September 22, 2009
There's always going to be a sentimental connection between Anaheim Ducks fans and Jean-Sebastien Giguere(notes), who won a Conn Smythe in leading the team to the finals in 2003 and then helped win the Stanley Cup in 2007. Add in the fact that his struggles last season coincided with the death of this father, and he's practically a Masterton candidate this season should he experience a reversal of fortune.
Except ... there's this Jonas Hiller(notes) guy. Maybe you've heard of him. He's basically the reason the Ducks made the playoffs last season after taking Jiggy's job, and he posted a 2.23 GAA and a .943 (!) save percentage in 13 postseason starts. The regular-season tale of the tape between the two:
Giguere has two years left on his deal (and a $6 million cap hit), while Hiller's in his walk year. The assumption heading into camp was that it was Hiller's job to lose -- but that's not necessarily the case any more.
Giguere brought a renewed focus to the preseason, and from the start hasn't been focused on Hiller as much as himself. From the OC Register:
"Everybody knows what's going on," Giguere said. "It's going to be a battle, not necessarily between me and Jonas, but between me and the puck, and I'm going to try and win that battle. I know what I can achieve and I know what I can do."
Helene Elliott of the LA Times wrote today that the competition for the Ducks netminders is on:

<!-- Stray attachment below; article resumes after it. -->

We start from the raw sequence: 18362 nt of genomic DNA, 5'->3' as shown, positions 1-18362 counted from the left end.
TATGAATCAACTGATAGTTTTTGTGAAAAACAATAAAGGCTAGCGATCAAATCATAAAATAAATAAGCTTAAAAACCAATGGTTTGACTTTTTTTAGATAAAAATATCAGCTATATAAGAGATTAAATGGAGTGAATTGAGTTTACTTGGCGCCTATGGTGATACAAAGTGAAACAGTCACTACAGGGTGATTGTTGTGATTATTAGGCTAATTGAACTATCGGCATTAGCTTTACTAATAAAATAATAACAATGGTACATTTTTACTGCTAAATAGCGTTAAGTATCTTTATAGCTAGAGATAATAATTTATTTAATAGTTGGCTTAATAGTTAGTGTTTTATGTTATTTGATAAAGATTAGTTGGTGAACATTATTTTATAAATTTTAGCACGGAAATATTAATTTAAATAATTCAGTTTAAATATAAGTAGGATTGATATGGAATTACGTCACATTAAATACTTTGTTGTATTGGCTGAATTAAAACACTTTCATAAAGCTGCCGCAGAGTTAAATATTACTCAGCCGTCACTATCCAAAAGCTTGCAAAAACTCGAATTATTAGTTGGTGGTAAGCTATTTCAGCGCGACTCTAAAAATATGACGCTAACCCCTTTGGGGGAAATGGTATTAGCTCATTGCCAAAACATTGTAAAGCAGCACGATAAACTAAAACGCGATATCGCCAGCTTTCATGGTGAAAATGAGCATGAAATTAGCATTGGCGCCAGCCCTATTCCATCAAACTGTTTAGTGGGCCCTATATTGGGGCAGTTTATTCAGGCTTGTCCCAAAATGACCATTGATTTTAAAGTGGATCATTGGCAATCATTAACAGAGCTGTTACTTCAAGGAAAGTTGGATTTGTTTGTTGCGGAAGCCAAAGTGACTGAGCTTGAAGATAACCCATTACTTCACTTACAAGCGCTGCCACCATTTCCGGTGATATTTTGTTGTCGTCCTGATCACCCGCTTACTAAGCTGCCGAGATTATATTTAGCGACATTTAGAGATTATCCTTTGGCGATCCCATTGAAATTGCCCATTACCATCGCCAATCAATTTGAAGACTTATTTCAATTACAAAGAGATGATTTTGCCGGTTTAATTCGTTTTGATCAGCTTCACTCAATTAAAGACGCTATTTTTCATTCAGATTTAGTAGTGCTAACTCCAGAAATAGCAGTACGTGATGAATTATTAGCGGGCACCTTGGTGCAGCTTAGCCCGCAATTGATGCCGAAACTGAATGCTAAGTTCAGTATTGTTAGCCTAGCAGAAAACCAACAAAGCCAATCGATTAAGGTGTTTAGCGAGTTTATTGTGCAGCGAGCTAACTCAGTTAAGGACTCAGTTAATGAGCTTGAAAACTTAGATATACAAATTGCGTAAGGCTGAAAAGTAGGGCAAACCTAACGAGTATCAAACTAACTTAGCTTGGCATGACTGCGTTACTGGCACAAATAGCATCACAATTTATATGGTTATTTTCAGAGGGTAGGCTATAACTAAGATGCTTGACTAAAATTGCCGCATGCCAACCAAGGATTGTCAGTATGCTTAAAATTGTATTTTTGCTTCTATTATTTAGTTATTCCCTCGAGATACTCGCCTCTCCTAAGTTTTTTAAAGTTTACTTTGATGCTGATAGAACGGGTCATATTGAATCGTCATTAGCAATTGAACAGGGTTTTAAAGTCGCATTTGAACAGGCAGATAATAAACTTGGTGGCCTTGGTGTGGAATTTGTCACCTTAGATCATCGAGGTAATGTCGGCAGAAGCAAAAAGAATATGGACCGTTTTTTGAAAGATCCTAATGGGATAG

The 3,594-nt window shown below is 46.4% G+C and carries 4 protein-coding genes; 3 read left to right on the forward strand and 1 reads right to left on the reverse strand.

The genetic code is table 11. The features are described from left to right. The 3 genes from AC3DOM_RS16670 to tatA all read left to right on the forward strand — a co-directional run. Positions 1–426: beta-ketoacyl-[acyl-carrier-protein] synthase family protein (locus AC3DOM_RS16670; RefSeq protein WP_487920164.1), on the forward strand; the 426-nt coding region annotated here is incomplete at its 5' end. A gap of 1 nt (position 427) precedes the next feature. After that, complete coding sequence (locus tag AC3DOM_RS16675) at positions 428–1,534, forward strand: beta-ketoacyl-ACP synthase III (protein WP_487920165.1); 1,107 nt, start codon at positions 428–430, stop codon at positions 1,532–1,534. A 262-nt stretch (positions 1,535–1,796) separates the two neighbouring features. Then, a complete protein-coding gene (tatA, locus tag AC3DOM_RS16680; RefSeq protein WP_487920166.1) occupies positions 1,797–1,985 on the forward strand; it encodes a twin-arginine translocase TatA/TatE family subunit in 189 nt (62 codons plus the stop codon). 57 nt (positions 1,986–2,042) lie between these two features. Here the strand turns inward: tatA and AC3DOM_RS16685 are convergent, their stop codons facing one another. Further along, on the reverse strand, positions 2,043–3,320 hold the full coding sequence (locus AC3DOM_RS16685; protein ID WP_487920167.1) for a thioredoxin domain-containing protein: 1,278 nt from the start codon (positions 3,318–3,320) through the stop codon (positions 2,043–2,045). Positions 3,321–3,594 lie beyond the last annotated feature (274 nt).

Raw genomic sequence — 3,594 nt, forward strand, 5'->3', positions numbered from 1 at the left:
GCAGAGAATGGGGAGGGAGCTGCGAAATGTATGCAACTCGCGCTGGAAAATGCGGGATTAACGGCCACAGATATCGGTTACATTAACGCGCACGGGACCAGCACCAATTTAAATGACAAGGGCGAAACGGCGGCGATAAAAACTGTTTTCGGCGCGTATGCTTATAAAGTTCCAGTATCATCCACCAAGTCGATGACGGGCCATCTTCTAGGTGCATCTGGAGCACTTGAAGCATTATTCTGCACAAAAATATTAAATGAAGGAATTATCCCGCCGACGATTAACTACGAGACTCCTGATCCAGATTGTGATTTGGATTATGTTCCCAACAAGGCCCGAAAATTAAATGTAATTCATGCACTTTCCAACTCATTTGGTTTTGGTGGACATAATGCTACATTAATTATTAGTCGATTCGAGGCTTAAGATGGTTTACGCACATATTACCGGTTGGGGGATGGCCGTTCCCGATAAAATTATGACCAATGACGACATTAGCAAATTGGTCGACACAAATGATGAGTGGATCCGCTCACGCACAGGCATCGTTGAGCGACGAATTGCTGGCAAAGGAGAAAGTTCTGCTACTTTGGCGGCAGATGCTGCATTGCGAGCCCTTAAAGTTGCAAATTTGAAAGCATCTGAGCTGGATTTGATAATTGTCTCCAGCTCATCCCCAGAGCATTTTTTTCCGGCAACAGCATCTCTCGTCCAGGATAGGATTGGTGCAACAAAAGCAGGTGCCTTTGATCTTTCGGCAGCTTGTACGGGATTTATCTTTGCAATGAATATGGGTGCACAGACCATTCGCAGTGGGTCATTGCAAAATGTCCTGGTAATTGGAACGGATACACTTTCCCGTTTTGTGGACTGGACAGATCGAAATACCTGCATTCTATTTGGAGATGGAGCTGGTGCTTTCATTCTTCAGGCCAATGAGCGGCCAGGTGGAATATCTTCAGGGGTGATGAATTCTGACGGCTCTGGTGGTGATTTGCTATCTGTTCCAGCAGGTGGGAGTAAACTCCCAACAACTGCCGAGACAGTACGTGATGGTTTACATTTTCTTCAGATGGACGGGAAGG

Giguere has played one full game and half of another, for a total of 90 minutes. His goals-against average is 2.67 and his save percentage is .902. Hiller has played 89 minutes over two games and has compiled a 2.70 goals-against average and .909 save percentage. That's too close to call.
"We're going to give them equal opportunity to play," [Coach Randy] Carlyle said. "Our plan is to give Giguere another game and make sure Hiller gets another, and we have [Justin] Pogge here and we have a back-to-back situation. We'll try to spell that out in that matter and we'll see where the chips fall."
Giguere is intent on having them fall in his favor. "I'm happy where I'm at right now, at this point in September, but I think that's not where I want to be Oct. 3. I think there's another notch to go," he said.
In many ways, this is comparable to the Washington Capitals' goalie situation, as the incumbent watched the understudy take over and lead the team to postseason glory. The difference right now is that Jose Theodore's(notes) been named the starter over Semyon Varlamov(notes) in the preseason, while the Ducks' situation is a muddle.
There's nothing that says Carlyle needs to name a starter; Giguere and Hiller played to a 44/38 split last season, and that worked out pretty darn well in the end. But logic dictates in Anaheim and Washington that you give the veteran the glut of the work because if he falters, the other guy has already bailed out the team once before. You can always go back to Giguere or Theodore if the understudies are in a funk, but does it work the other way around?
We called this a controversy in the headline, which isn't exactly right: It's a blessing. About half of the NHL would love to have the Ducks' problems right now. Well, outside of Giggy's cap hit.